I agree that for a lot of people, the cost of a DUI doesn’t teach them to never drink and drive again. When I was in jail the night I was arrested, I was in a holding cell with two other woman — one was in there for her second DUI, the other was in for some combination of drugs and alcohol, for the third or fourth time. No matter the penalty, most people don’t learn. What I learned is that my body cannot drink three glasses of wine, wait three hours, and expect to be sober. I learned that there is no good way (short of a really expensive breathalizer) to determine if I’m intoxicated or not after having anything to drink, so the smart thing to do is to not get behind a wheel the same day I have something to drink. My boyfriend fully supports this, and as he doesn’t like drinking, has volunteered to be my permanent designated driver.

Sure, when I write on here, it may be “woe is me I got caught” because, of course it sucks to get in trouble, to be a convicted criminal, to do something so stupid and clearly get called out for it. To the person who commented who got hit by a drunk driver when they were little and was disfigured, I know there’s a lot of anger behind that towards drunk drivers, and rightfully so. I’m not saying that my behavior should be excused, or that my punishment is too much or too little. It just is what it is. I write on this blog about the various parts of my life that effect my finances, and this is clearly one of them.

If you expect me to not be sorry I got caught, then you’re asking me to not be human. But I welcome my conviction all the same, because it did teach me a lesson, a really big, expensive lesson, and I can make a promise to myself, and to everyone else in the world, that I’ll never have to be taught that lesson again.

 

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8 comments

  1. rodney says:

    I feel for you. I had a similar experience and now cannot find a job after being asked to resign from my last job.Can't feel too angry. What did I expect?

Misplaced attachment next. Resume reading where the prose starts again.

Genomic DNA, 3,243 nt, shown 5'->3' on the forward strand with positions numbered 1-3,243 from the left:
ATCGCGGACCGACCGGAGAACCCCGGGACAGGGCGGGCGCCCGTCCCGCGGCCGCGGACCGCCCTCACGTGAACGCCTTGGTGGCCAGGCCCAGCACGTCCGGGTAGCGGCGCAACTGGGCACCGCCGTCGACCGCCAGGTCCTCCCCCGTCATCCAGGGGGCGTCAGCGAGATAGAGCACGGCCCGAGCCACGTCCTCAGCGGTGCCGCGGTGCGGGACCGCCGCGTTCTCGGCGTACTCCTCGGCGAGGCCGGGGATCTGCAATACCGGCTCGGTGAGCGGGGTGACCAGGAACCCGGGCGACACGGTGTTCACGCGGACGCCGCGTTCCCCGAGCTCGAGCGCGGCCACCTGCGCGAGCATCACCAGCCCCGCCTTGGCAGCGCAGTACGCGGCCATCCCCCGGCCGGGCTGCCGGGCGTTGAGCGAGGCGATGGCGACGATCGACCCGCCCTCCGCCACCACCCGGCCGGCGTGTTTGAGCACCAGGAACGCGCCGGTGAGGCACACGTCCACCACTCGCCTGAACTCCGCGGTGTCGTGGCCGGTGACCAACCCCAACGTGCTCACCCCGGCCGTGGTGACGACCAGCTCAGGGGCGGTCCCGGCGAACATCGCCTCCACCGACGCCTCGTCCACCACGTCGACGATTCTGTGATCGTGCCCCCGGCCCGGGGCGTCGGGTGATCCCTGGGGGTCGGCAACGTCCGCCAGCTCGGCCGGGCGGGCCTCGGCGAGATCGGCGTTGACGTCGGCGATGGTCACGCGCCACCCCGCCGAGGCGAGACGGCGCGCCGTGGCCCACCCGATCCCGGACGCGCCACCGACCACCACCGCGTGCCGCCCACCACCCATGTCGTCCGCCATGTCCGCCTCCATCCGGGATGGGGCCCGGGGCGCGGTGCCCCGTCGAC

You are young and will survive this. A fellow drinker once told me not to let people know. Stick it in a closet because people don't believe you deserve a break. You

    sound a very decent person.

  2. No one is perfect, and people will always be harsh, mean, and rude online, no matter what the story is. I, for one, commend you for realizing you were too intoxicated to drive before things got ugly. The fact of the matter is no one got hurt, and you stopped before you were actually pulled over. Period. And that takes a lot of courage and a responsible mind to know that you had made a mistake.

  3. Joy ( User Karma: 0 ) says:

    I appreciate knowing that I am actually helping people by telling my story, not just sounding like a big complainer. 🙂 It's nuts how many comments I'm getting vs my regular status quo of being an unknown in cyberspace!

  4. Ugh, I saw that post on Consumerist and immediately thought OH NO! People are going to be so nasty about this!!

    As I've said before, you are handling this situation with a truly impressive amount of grace and I thank you for that. I think of you every time I go out where I might have a drink, and I make plans to have a ride if I'm drinking. Your experience is making a difference.

  5. v says:

    the trouble with people knowing some of our business is that they never have all the details. i won't lie and say i haven't judged quickly based on information presented, but i do try to step back and say i wasn't there or i don't have all the details and think it's better not to judge OUT LOUD as if it's a truth. i am glad no one got hurt, including yourself. and this is one reason why i don't share a lot.